Young Murray felt his anger rise with this speech. “You do not speak to my point, sir! I do not come here to dispute the general evil of revolt, but to ask your assistance to snatch two of the bravest men in Scotland from the fangs of the tyrant who has made you a slave!”
“Nephew!” cried the knight, starting from his couch; and darting a fierce look at him, “if any man but one of my own blood had uttered that word, this hour should have been his last.”
“Every man, sir,” continued Murray, “who acts upon your principles, must know himself to be a slave;-and to resent being called so, is to affront his conscience. A name is nothing, the fact ought to knock upon your heart, and there arouse the indignation of a Scot and a Murray. See you not the villages of your country burning around you? the castles of your chieftains razed to the ground? Did not the plains of Dunbar reek with the blood of your kinsmen; and even now, do you not see them led away in chains to the strongholds of the tyrant? Are not your stoutest vassals pressed from your service, and sent into foreign wars? And yet you exclaim, ‘I see no injury-I spurn at the name of slave!’”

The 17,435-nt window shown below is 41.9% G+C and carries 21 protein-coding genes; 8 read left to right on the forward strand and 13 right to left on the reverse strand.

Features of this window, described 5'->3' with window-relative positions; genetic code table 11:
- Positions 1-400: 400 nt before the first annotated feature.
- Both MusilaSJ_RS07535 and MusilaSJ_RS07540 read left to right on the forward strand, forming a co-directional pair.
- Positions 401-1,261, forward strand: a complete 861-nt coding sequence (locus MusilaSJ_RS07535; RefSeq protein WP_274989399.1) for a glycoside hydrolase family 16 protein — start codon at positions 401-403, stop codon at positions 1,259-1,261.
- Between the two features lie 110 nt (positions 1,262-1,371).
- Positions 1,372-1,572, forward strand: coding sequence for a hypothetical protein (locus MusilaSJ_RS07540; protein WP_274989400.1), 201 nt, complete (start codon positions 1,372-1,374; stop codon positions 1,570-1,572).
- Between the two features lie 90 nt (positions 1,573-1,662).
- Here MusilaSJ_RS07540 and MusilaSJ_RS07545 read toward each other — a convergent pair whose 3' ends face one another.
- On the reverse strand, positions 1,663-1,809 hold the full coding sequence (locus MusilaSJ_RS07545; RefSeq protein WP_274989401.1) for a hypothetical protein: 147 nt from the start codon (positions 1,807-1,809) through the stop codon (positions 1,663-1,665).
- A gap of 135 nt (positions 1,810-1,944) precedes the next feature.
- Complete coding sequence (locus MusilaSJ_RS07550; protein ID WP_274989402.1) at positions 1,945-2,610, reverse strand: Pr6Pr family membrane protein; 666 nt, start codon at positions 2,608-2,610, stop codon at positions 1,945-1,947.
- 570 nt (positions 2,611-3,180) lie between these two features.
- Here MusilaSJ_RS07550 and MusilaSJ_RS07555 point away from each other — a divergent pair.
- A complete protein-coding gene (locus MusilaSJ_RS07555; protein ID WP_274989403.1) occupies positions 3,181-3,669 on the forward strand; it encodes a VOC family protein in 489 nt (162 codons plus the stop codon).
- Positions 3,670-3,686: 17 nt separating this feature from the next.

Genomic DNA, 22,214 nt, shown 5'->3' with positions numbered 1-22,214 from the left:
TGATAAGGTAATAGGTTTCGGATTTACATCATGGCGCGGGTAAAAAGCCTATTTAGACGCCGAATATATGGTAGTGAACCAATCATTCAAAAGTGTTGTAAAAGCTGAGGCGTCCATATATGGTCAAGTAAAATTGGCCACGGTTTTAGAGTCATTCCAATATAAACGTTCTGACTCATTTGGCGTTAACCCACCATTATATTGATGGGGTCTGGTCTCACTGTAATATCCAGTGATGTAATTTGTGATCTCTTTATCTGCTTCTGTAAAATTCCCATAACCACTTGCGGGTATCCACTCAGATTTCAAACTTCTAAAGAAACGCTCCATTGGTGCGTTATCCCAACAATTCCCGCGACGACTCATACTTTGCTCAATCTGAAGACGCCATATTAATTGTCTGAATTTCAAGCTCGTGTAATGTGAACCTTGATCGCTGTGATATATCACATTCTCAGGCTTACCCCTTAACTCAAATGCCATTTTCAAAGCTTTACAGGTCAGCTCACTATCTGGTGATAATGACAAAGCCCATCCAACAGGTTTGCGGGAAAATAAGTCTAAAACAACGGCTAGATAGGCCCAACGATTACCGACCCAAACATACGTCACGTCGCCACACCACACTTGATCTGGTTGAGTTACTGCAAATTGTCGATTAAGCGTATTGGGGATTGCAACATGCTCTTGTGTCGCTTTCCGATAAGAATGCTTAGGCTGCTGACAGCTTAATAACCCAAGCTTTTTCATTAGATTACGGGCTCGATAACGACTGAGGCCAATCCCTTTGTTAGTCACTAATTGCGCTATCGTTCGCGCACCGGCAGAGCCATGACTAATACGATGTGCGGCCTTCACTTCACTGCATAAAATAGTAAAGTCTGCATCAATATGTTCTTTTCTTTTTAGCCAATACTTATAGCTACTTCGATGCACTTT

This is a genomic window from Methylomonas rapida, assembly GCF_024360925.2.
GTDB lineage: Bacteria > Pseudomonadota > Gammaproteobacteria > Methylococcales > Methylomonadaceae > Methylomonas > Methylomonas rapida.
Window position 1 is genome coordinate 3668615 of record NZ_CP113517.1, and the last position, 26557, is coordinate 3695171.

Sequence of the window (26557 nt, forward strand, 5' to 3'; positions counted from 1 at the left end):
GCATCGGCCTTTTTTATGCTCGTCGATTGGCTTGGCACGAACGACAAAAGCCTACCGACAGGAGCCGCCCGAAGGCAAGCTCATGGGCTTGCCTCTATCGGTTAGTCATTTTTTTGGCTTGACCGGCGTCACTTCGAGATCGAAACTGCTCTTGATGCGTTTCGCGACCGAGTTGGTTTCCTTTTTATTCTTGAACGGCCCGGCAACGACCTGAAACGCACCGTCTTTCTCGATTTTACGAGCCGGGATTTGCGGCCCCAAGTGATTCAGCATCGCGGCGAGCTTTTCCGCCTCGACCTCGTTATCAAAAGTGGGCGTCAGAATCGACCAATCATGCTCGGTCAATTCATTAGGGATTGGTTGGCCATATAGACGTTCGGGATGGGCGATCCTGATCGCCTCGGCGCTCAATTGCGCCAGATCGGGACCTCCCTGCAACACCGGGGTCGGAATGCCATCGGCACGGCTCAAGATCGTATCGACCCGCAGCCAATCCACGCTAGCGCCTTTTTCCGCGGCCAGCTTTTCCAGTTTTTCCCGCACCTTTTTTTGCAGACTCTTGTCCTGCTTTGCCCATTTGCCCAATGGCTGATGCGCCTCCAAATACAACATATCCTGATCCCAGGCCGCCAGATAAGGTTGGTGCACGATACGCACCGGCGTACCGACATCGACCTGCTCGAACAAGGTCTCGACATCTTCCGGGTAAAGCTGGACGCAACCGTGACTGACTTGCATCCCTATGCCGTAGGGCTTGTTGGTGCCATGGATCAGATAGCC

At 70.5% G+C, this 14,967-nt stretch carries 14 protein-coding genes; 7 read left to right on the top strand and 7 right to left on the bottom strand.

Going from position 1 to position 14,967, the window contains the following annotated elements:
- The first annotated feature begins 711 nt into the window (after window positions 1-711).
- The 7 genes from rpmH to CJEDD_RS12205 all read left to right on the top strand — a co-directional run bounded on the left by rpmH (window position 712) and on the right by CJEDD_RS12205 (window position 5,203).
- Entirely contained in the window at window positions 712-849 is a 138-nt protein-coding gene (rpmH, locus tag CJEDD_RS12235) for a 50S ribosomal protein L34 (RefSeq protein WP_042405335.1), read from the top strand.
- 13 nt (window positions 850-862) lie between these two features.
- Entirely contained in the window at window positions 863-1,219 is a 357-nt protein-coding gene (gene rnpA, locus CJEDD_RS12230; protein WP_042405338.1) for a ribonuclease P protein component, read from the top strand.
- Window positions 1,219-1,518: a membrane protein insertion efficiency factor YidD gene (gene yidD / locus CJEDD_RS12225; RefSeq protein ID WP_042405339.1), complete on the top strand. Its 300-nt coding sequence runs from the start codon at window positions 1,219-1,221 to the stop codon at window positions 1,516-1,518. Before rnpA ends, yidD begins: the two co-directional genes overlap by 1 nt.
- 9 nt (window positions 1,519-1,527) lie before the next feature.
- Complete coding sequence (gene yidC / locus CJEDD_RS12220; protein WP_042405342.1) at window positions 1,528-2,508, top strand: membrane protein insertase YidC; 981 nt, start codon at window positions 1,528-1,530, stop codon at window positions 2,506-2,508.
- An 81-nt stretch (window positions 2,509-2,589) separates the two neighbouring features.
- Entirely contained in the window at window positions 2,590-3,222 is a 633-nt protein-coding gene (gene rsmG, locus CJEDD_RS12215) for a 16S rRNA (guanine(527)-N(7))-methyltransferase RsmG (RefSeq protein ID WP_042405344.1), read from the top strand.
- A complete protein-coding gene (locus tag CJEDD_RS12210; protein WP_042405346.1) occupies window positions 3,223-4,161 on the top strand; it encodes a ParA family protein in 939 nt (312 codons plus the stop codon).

Murray rose from his seat as he ended, and walking the room in agitation, did not perceive the confusion of his uncle, who, at once overcome with conviction and fear, again ventured to speak: “It is too sure you speak truth, Andrew; but what am I, or any other private individual, that we should make ourselves a forlorn hope for the whole nation? Will Baliol, who was the first to bow to the usurper, will he thank us for losing our heads in resentment of his indignity? Bruce himself, the rightful heir of the crown, leaves us to our fates, and has become a courtier in England! For whom, then, should I adventure my gray hairs, and the quiet of my home, to seek an uncertain liberty, and to meet an almost certain death?”